In February 2014 my first child was born, a daughter. She attended her first UCLA game down the road in Charlottesville six months later. Now at 18 months, ‘boo’ and ‘yeh-yoh’ are the two colors she can identify with any regularity, and she’s starting to mimic the 8-clap on her own without daddy moving her hands for her. That’s Foster running from my generation to hers, the thread that sews up the UCLA fandom of the future while tying it firmly to the past.

Because there is no future, no #BruinRevolution, without our past. As tempting as it may sometimes sound, there’s no forgetting UCLA football from 2002-2011.

Ask a casual college football fan about Brett Hundley, and you’ll likely hear generally positive things. But you’ll also likely hear about unrealized hype, poor reads, and too many sacks. ‘Oh, yeah, that guy. His teams always seemed to fall short, and he never looked like the Heisman candidate we were told he’d be, which is too bad because he seemed like a good kid.’

And without the struggle, without the years we’d all like to forget, that might very well be the whole story. But for those of us that know, those of us that lived through Cory Paus->John Sciarra->Matt Moore<->Drew Olson->David Koral->Ben Olson<->Pat Cowan->McLeod Bethel-Thompson->Osaar Rasshan->Chris Forcier->Kevin Craft<->Kevin Prince<->Richard Brehaut->Nick Crissman->Clayton Tunney->Darius Bell? For us, Hundley will always be a hero, someone we tell our kids about.

This last December I joined Twitter. I was tired of missing articles from writers I follow because I only read their blogs in RSS. As an unexpected side benefit, I was reconnected with the larger world of UCLA fans for the first time in years. And while all fans are welcome, and sneering at the bandwagon is short-sighted and ignorant, you can tell which fans carry the scars, which are heavy-laden with painful memories of embarrassment and irrelevance.

As tempting as it may sometimes sound, there’s no forgetting UCLA football from 2002-2011.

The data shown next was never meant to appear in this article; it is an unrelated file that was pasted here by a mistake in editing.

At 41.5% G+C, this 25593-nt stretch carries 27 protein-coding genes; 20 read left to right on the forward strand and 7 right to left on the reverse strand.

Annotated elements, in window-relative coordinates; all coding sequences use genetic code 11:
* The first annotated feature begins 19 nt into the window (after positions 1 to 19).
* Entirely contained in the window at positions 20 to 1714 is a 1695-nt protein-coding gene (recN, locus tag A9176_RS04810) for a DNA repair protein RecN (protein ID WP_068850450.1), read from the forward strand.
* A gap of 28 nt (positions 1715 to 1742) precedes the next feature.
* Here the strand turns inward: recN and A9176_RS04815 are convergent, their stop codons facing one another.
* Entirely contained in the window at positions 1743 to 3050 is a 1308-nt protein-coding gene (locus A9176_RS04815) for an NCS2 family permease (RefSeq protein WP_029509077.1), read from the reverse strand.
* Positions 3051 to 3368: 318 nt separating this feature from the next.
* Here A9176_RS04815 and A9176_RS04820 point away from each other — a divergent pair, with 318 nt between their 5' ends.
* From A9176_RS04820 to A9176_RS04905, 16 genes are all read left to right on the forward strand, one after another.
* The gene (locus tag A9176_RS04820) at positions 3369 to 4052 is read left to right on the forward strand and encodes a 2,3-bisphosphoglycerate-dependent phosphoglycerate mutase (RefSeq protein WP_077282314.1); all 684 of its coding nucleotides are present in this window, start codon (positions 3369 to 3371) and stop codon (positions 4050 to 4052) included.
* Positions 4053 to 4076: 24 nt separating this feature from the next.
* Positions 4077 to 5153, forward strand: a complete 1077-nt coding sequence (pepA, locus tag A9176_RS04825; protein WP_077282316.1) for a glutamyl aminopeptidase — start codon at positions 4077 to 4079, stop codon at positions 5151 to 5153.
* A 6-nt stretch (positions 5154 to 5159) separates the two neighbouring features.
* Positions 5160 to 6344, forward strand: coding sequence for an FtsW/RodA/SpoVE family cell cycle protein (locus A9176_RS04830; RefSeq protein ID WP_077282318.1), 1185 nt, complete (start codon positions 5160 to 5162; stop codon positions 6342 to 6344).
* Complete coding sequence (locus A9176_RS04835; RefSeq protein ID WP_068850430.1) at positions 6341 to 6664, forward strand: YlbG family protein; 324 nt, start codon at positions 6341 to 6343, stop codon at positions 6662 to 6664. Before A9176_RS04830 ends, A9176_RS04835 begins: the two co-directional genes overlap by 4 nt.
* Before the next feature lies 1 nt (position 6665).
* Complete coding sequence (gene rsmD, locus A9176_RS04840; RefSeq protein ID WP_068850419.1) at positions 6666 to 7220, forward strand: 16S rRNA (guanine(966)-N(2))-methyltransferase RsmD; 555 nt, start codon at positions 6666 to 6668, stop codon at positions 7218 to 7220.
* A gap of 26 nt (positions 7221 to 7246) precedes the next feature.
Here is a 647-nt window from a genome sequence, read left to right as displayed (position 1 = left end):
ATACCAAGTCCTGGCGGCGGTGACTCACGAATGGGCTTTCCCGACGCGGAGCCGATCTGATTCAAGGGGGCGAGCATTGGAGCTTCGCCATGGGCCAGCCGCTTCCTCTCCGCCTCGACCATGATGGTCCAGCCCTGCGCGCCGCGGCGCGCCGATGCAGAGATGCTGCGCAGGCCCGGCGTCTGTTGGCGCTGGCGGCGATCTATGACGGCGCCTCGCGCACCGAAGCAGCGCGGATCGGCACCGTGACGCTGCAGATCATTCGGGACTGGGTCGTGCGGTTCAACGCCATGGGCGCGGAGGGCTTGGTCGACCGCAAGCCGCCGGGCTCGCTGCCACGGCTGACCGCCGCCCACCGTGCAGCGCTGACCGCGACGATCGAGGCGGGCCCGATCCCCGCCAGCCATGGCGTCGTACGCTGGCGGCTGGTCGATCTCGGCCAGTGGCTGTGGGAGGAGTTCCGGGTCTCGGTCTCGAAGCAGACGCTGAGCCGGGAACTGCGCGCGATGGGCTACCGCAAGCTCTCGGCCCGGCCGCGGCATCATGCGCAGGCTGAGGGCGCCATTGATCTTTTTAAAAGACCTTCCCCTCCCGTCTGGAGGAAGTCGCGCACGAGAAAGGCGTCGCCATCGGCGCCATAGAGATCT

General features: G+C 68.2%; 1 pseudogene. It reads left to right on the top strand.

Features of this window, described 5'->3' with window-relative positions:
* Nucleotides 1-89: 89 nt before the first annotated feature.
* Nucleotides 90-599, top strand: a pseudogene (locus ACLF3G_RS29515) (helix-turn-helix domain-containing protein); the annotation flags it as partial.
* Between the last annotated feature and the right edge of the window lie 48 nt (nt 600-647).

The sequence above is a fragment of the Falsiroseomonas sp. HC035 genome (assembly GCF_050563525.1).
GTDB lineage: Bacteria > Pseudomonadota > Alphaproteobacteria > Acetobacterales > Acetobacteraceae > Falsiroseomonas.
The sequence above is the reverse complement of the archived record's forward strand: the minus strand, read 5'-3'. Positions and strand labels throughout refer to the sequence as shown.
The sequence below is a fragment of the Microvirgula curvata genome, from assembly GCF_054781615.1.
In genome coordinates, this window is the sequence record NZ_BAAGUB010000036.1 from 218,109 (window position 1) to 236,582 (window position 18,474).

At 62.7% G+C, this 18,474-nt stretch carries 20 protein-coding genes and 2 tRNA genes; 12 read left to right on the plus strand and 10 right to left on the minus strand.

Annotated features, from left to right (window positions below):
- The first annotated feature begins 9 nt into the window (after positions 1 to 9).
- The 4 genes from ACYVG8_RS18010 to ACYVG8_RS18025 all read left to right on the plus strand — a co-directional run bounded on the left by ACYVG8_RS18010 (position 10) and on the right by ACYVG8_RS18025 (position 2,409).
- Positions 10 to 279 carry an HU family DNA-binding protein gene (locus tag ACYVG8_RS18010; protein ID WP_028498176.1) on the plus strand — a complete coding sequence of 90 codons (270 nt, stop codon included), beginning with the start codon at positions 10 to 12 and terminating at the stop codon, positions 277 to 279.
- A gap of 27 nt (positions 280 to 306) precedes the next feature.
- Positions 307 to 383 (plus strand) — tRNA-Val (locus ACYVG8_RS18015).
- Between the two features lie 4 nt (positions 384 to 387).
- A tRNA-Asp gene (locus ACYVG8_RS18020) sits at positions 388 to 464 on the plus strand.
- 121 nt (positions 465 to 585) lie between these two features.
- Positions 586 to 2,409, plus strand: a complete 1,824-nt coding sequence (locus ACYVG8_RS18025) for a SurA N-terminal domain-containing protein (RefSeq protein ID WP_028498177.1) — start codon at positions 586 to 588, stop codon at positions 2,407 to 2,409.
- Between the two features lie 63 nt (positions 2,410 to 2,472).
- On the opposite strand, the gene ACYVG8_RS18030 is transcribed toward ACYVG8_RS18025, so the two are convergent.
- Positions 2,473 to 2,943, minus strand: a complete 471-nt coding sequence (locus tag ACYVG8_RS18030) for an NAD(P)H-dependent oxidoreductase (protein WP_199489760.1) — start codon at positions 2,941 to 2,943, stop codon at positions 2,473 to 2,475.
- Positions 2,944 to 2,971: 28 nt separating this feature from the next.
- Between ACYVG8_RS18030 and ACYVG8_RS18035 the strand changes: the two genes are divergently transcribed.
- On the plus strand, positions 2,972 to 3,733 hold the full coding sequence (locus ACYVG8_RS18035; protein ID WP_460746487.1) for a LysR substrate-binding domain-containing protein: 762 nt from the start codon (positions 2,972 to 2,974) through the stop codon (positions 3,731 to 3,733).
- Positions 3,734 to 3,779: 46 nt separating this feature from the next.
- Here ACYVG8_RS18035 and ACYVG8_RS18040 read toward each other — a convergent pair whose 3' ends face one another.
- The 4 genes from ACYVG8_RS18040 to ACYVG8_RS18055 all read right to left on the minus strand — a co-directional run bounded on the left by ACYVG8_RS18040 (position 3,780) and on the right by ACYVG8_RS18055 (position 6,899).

But those scars and those memories bind us as a community of fans. Losing seven in a row to USC is as foundational to our fandom as was winning the eight in a row before that, as is winning three in a row now. That’s why I come back to Foster’s 92-yard run as the tie that tethers us. It’s a good memory singed with the sadness of what followed. When I set out to write this, I didn’t mean to crib from the Pixar movie Inside Out, but the central truths are the same: good memories and bad ones aren’t in opposition; they work together to make the whole stronger, richer, deeper.

So we’re entering a season where many of us, myself no exception, are expecting really good things from UCLA Football. If things go as well as we all hope, let’s not forget Foster, linking us to the past, to the scars we bear. Keep him in mind, and we’ll appreciate the success all the more. And if things go poorly, definitely don’t forget him. Those ties run deep and wide, forward and backward, and this season will be no less a part of our shared history as UCLA fans, part of the common story that shapes our far-flung community, part of the lore that future Bruins will learn at the feet of their parents.

UCLA Football may be back, but it was never truly gone.

Next: The 2015 Go Joe Bruin UCLA Football Preview